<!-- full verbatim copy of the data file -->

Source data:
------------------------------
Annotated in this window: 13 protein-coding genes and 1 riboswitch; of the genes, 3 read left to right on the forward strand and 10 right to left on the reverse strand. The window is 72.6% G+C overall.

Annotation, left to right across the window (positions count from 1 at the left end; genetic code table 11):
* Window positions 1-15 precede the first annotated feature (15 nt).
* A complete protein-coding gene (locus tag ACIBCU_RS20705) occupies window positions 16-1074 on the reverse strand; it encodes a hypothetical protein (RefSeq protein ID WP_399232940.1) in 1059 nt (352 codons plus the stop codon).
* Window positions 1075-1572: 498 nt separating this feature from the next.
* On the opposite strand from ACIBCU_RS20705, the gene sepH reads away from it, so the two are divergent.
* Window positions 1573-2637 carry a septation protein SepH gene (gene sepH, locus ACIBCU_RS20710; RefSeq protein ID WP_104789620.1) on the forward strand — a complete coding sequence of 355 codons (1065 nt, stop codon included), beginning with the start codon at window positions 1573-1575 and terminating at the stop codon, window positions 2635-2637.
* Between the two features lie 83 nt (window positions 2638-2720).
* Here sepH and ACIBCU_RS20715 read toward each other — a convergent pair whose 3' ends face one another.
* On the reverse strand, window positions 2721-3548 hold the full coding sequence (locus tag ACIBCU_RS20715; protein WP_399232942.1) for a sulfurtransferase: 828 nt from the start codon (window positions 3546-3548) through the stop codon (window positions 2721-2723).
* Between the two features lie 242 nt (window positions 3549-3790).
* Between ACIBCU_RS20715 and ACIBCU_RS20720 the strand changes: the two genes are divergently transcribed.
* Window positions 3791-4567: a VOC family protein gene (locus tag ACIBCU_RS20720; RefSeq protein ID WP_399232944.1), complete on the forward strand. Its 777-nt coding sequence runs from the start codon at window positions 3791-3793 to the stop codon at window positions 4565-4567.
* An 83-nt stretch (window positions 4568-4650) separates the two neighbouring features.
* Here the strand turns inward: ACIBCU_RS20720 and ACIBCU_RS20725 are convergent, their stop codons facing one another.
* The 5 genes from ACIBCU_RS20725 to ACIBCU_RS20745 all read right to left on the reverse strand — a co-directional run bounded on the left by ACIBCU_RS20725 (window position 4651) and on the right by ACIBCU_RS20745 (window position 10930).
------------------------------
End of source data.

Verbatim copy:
Annotated in this window: 13 protein-coding genes and 1 riboswitch; of the genes, 3 read left to right on the forward strand and 10 right to left on the reverse strand. The window is 72.6% G+C overall.

Annotation, left to right across the window (positions count from 1 at the left end; genetic code table 11):
* Window positions 1-15 precede the first annotated feature (15 nt).
* A complete protein-coding gene (locus tag ACIBCU_RS20705) occupies window positions 16-1074 on the reverse strand; it encodes a hypothetical protein (RefSeq protein ID WP_399232940.1) in 1059 nt (352 codons plus the stop codon).
* Window positions 1075-1572: 498 nt separating this feature from the next.
* On the opposite strand from ACIBCU_RS20705, the gene sepH reads away from it, so the two are divergent.
* Window positions 1573-2637 carry a septation protein SepH gene (gene sepH, locus ACIBCU_RS20710; RefSeq protein ID WP_104789620.1) on the forward strand — a complete coding sequence of 355 codons (1065 nt, stop codon included), beginning with the start codon at window positions 1573-1575 and terminating at the stop codon, window positions 2635-2637.
* Between the two features lie 83 nt (window positions 2638-2720).
* Here sepH and ACIBCU_RS20715 read toward each other — a convergent pair whose 3' ends face one another.
* On the reverse strand, window positions 2721-3548 hold the full coding sequence (locus tag ACIBCU_RS20715; protein WP_399232942.1) for a sulfurtransferase: 828 nt from the start codon (window positions 3546-3548) through the stop codon (window positions 2721-2723).
* Between the two features lie 242 nt (window positions 3549-3790).
* Between ACIBCU_RS20715 and ACIBCU_RS20720 the strand changes: the two genes are divergently transcribed.
* Window positions 3791-4567: a VOC family protein gene (locus tag ACIBCU_RS20720; RefSeq protein ID WP_399232944.1), complete on the forward strand. Its 777-nt coding sequence runs from the start codon at window positions 3791-3793 to the stop codon at window positions 4565-4567.
* An 83-nt stretch (window positions 4568-4650) separates the two neighbouring features.
* Here the strand turns inward: ACIBCU_RS20720 and ACIBCU_RS20725 are convergent, their stop codons facing one another.
* The 5 genes from ACIBCU_RS20725 to ACIBCU_RS20745 all read right to left on the reverse strand — a co-directional run bounded on the left by ACIBCU_RS20725 (window position 4651) and on the right by ACIBCU_RS20745 (window position 10930).